Dextran sulfate sodium (DSS) induced experimental colitis in immunodeficient mice: Effects in CD4+-cell depleted, athymic and NK-cell depleted SCID mice
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- Axelsson, L.G., Landström, E., Goldschmidt, T.J. et al. Inflamm Res (1996) 45: 181. doi:10.1007/BF02285159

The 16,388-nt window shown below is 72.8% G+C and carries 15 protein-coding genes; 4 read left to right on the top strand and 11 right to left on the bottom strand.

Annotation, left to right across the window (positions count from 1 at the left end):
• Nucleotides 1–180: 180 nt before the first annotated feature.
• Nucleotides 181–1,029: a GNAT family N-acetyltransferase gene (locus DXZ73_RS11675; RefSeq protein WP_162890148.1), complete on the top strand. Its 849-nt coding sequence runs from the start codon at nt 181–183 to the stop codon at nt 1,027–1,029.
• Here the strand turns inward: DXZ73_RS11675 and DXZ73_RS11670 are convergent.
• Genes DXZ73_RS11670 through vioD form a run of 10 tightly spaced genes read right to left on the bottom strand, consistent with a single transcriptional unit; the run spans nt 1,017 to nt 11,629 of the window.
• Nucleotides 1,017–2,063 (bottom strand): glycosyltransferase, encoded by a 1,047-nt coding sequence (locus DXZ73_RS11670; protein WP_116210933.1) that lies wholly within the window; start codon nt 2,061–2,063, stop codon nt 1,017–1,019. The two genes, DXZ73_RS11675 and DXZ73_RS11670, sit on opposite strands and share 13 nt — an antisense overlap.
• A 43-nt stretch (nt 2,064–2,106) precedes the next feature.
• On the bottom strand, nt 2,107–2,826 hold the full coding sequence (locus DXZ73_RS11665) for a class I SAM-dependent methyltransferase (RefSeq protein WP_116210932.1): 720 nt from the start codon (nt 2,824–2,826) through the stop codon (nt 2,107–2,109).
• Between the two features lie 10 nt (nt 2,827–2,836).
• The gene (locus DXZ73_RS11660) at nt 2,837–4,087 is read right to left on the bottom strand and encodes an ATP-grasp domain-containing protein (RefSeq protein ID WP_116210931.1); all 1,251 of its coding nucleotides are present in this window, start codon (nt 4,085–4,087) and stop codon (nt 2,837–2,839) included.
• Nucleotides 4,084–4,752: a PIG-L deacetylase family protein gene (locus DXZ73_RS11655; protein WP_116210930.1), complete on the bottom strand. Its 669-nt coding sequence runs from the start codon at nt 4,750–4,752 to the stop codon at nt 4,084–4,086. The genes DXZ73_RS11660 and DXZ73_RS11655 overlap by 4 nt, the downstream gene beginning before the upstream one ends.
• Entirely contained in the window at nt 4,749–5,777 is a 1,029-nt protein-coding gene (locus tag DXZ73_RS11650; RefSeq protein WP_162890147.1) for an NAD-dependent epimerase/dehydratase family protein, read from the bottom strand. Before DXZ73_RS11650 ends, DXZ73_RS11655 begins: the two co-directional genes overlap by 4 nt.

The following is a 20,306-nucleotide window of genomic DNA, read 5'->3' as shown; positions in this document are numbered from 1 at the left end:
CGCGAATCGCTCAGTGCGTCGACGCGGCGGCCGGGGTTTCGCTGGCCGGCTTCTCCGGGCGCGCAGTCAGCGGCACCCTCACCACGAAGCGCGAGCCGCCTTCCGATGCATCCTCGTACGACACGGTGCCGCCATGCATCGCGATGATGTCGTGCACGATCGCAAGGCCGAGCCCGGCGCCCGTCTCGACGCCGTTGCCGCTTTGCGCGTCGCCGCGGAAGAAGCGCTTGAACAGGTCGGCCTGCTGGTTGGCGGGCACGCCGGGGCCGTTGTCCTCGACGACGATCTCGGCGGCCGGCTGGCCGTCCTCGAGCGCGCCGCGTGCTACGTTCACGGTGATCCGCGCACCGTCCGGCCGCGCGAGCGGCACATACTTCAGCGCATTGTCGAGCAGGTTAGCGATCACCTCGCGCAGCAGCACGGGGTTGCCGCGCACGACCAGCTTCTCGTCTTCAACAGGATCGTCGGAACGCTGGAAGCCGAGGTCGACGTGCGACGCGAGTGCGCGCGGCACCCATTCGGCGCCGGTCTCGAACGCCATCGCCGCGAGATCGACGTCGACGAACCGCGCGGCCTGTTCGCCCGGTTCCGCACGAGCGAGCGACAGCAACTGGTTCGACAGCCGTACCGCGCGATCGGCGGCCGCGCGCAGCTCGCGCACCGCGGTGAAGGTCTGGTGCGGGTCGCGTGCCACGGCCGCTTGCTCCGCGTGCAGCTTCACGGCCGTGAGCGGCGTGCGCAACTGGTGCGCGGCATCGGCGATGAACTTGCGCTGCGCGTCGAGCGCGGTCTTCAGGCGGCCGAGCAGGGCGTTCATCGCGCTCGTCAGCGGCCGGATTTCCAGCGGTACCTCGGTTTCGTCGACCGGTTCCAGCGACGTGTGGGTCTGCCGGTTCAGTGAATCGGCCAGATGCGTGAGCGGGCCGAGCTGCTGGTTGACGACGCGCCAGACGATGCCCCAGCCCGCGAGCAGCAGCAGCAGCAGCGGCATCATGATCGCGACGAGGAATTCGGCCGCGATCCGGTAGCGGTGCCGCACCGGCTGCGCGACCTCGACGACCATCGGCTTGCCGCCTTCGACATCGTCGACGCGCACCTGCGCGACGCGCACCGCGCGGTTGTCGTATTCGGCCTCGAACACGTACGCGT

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Administration of dextran sulfate to mice, given in the drinking water results in acute or subacute colonic inflammation, depending on the administration protocol. This colonic inflammation exhibits ulceration, healing and repair, and a therapeutic response that makes it valuable for the study of mechanisms that could act in the pathogenesis of human ulcerative colitis, a disease thought to have an immunologically dependent pathogenesis. To investigate if immunological mechanisms were involved in the induction of colonic inflammation in this model, mice with different degrees of immunodeficiency were used. It was shown that dextran sulfate induced colitis could be induced in Balb/c mice depleted of CD4+ helper T cells by treatment with monoclonal antibodies preceded by adult thymectomy. The depletion of CD4+ was verified by flow cytometric analysis. Furthermore, the colonic inflammation could equally be induced in athymic CD-1 nu/nu mice lacking thymusderived T cells, in T and B-cell deficient SCID mice, and also in SCID mice depleted of NK cells by treatment with anti-asialo GM1 antibodies. The NK-cell depletion was verified by measuring spleen NK-cell activity. The resulting colonic inflammation in all these types of deficient mice was qualitatively comparable, as shown by clinical and histological appearance. These results indicate that the presence of functional T, B and NK cells is not crucial for the induction of dextran sulfate colitis in mice.